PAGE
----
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FORMATION OF COMMITTEE. Immediately upon being notified by General Orders No. 2 of my appointment to the committee as acting chairman, I called a meeting of the committee for the purpose of organizing. Prompt action was necessary, as a Constitutional Convention Committee was about to report to that body, and it was brought to our attention that certain unjust measures were being considered which would attack the rights of veterans. At this meeting, July 7, 1918, Past Commander Charles A. Flanagan, Camp 14, was elected chairman, and Dan D. Brothers, Camp 15, was elected secretary. At this and all other meetings of the committee, of which many were called, your Department Commander, the chairman and secretary, as well as the other members of the committee, were present. Your Department Commander's advice was of great benefit to the committee. Several of the pending measures were considered and future action discussed, including not only departmental legislation, but national, as we were constantly in touch with the National Legislative Committee, of which your Department Commander is an active member. The work, some of which is yet to be completed by the Legislative Committee of next year, was still being lobbied up to the evening of April 25, and must be continued until our bills are signed by His Excellency the Governor and a new Legislative Committee appointed. The committee, or a representative, has appeared at the State House on hearings, or lobbying both branches, and is on record on more than one hundred bills that have been introduced for the benefit of veterans and their dependents. We are recorded on bills favoring Civil, Spanish and World War Veterans too numerous to mention individually here. As this is a war veteran's year as far as legislation is considered, our activities have been more pronounced, and many times have caused interference with our duties aside from the organization, from which we receive our livelihood. To do this work faithfully is a sacrifice, and the only gain to the committee is that it feels its members have contributed their time and energies for the welfare of veterans and their dependents.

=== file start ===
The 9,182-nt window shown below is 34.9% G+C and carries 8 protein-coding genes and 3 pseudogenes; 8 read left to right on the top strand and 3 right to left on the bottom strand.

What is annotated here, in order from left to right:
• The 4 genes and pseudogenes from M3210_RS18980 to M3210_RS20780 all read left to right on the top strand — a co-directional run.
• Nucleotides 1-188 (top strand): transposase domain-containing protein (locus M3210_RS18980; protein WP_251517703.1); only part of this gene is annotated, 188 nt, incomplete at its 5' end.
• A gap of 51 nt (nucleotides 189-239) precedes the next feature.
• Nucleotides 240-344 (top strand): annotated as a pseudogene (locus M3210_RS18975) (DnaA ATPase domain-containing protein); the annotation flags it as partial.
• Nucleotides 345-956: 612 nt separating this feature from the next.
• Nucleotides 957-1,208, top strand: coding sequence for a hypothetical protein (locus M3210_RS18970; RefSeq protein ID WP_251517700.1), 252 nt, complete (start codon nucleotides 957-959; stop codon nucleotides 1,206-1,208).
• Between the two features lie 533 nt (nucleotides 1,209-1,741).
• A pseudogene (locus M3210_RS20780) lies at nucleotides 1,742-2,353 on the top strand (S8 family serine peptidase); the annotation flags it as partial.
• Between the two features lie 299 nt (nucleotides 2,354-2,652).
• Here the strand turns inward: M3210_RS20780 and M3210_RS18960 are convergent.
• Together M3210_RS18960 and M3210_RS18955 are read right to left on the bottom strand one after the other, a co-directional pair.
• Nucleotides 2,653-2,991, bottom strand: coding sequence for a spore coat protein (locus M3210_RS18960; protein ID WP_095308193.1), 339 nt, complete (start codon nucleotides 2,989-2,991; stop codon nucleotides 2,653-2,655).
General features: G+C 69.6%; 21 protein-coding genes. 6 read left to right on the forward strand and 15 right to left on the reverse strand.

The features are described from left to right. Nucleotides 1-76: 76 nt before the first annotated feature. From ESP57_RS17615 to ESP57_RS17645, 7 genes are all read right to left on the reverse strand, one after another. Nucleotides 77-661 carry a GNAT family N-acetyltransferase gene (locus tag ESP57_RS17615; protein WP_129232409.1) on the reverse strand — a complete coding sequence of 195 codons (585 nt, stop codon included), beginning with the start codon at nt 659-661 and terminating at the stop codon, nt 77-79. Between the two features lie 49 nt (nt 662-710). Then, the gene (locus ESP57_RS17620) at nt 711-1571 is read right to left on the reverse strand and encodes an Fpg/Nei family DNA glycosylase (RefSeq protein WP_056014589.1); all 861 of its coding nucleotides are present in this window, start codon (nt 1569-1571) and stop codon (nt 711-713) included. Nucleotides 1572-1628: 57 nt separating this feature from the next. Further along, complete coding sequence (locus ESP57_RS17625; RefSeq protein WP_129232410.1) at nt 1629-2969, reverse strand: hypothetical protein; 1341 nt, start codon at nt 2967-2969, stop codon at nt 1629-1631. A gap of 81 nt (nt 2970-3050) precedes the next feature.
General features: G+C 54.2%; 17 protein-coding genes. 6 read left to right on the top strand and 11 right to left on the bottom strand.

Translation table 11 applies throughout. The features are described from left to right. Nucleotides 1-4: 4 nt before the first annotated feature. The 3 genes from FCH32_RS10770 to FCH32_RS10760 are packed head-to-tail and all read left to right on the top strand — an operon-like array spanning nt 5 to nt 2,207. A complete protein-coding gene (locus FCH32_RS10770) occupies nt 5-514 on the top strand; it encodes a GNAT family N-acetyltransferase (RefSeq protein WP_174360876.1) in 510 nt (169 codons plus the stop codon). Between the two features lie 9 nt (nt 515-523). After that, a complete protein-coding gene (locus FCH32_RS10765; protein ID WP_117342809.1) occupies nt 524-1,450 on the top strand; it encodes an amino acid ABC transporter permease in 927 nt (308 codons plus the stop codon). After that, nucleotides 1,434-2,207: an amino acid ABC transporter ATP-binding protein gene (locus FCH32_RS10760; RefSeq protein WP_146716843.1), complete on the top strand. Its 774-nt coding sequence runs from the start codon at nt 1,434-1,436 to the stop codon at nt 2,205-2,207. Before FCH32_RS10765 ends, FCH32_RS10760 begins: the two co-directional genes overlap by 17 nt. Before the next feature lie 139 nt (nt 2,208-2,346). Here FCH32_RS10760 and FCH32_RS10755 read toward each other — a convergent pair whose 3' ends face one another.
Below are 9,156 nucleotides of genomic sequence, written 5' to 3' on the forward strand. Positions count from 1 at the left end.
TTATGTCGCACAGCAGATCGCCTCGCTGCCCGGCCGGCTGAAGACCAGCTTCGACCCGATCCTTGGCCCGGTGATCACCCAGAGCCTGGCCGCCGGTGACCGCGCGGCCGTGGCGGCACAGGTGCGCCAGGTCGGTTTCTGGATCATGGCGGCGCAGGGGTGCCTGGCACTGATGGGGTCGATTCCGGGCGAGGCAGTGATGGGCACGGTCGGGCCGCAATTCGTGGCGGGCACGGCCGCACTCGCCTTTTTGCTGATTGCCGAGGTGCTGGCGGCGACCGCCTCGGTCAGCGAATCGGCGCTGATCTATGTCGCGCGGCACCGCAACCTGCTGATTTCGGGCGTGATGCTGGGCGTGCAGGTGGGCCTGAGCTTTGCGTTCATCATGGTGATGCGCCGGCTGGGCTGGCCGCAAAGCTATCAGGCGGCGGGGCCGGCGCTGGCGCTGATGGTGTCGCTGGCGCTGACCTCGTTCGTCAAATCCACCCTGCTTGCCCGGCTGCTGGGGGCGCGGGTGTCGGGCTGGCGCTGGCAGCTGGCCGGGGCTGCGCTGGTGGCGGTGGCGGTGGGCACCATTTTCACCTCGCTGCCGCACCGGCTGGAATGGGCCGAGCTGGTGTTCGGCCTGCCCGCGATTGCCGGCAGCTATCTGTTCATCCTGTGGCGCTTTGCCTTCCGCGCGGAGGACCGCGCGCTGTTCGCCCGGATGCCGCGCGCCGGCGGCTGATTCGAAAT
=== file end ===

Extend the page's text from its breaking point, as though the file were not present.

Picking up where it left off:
RESOLUTION BEFORE THE CONSTITUTIONAL CONVENTION. That a resolve was under way to deprive veterans of their constitutional rights — that of petitioning the Legislature for measures favoring veterans — was brought to our attention immediately after the organization of the committee. This measure had passed its hearing stage and was about to be reported out of committee to the Constitutional Convention. The proponents and advocates of this infamous measure had it well under way, even so far as considering a majority for its favorable passage. It was one born of the minds of men whose sole interest in life is to keep a veteran under the so-called “merit system” of the Civil Service Commission, which is governed and guided by an iron hand, in that a veteran with an honorable discharge from the armed forces of our country should receive in certain positions under the civil service a few points, and a person under the same conditions who had served in the Massachusetts Volunteer Militia in peace time and had received a non-commissioned appointment, or had served a term of years, but not in war time, should receive more points in the civil service examination than a man who had served the country in time of war. These points were given on the authority of the Civil Service